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Don't Let's Go to the Dogs Tonight: An African Childhood [Paperback]

Alexandra Fuller
4.4 out of 5 stars  See all reviews (78 customer reviews)
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Product Description

Amazon Review

Don’t Let’s go to the Dogs Tonight is a wonderfully evocative memoir of Alexandra Fuller’s African childhood. Fuller regards herself "as a daughter of Africa", who spent her early life on farms in Zimbabwe, Malawi and Zambia throughout the turbulent 1970s and 80s, as her parents "fought to keep one country in Africa white-run", but "lost twice" in Kenya and Zimbabwe. This is a profoundly personal story about growing up with a pair of funny, tough, white African settlers, and living with their "sometimes breathlessly illogical decisions", as they move from war-torn Zimbabwe to disease and malnutrition in Malawi, and finally the "beautiful and fertile" land of Zambia.

Central to Fuller’s book is the intense relations between herself and her parents, a chain-smoking father able to turn round any farm in Africa, her glamorous older sister Vanessa, and the character who sits at the heart of the book, Fuller’s "fiercely intelligent, deeply compassionate, surprisingly witty and terrifyingly mad" mother.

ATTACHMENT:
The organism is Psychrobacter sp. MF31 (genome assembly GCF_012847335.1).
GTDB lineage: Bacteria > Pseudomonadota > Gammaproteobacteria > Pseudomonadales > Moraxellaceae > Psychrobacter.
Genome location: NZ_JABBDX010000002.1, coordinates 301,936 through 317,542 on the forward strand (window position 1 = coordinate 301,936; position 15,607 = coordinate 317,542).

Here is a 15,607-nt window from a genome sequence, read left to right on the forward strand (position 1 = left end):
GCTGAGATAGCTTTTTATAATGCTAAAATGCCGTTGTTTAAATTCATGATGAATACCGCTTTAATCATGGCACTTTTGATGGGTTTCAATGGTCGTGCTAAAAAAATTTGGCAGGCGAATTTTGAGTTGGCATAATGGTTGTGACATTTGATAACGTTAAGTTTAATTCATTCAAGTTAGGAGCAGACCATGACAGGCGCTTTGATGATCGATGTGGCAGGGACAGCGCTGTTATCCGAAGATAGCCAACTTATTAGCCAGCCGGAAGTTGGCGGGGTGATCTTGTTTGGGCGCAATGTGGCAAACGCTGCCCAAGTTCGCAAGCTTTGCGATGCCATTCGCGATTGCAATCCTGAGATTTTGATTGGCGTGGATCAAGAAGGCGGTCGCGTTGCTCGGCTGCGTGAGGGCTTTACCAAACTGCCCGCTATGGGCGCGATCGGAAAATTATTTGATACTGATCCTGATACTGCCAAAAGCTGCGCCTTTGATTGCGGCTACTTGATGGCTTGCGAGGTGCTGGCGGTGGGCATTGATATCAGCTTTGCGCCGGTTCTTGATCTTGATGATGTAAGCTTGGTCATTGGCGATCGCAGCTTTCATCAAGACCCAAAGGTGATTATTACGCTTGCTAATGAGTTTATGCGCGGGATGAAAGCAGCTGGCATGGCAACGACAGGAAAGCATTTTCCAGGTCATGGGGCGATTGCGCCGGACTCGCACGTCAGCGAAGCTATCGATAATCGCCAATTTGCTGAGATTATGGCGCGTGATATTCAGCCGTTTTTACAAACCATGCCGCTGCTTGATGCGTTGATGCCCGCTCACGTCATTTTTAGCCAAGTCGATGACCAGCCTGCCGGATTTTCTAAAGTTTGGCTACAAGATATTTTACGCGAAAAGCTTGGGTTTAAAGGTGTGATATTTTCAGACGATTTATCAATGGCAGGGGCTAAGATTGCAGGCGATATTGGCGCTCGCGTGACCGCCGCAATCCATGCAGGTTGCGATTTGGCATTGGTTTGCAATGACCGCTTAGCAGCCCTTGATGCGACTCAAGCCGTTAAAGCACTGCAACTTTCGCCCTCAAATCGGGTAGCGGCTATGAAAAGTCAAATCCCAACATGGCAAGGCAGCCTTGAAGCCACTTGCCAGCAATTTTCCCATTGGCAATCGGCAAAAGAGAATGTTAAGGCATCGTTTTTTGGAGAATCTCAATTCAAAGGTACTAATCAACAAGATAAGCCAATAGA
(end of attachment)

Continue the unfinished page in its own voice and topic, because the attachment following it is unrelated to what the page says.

Fuller weaves together painful family tragedy with a wider understanding of the ambivalence of being part of a separatist white farming community in the midst of Black African independence. The majority of the book focuses on Fuller’s early years in war-torn Zimbabwe, with "more history stuffed into its make-believe, colonial-dream borders than one country the size of a very large teapot should be able to amass." This is the most successful dimension of the book, as Fuller describes growing up on farm where her father is away most nights fighting "terrorists", and stripping a rifle takes precedence over school lessons. The sections on Malawi and Zambia are more prosaic, but this is a lyrical and accomplished memoir about Africa, which is "about adjusting to a new world view" and the author’s "passionate love for a continent that has come to define, shape, scar and heal me and my family." --Jerry Brotton --This text refers to an out of print or unavailable edition of this title.

Review

'Like Frank McCourt, Fuller writes with devastating humour and directness about desperate circumstances.' Daily Telegraph

About the Author

Alexandra Fuller was born in England in 1969. She moved to Rhodesia (now Zimbabwe) with her family when she was two. After that country’s war of independence (1980) her family moved first to Malawi and then Zambia. She came to the United States in 1994. Her book Don't Let's Go to the Dogs Tonight won the Winifred Holtby Memorial Prize in 2002 and a finalist for the Guardian First Book Award. Scribbling the Cat won the Lettre Ulysses Award for the Art of Reportage in 2006.
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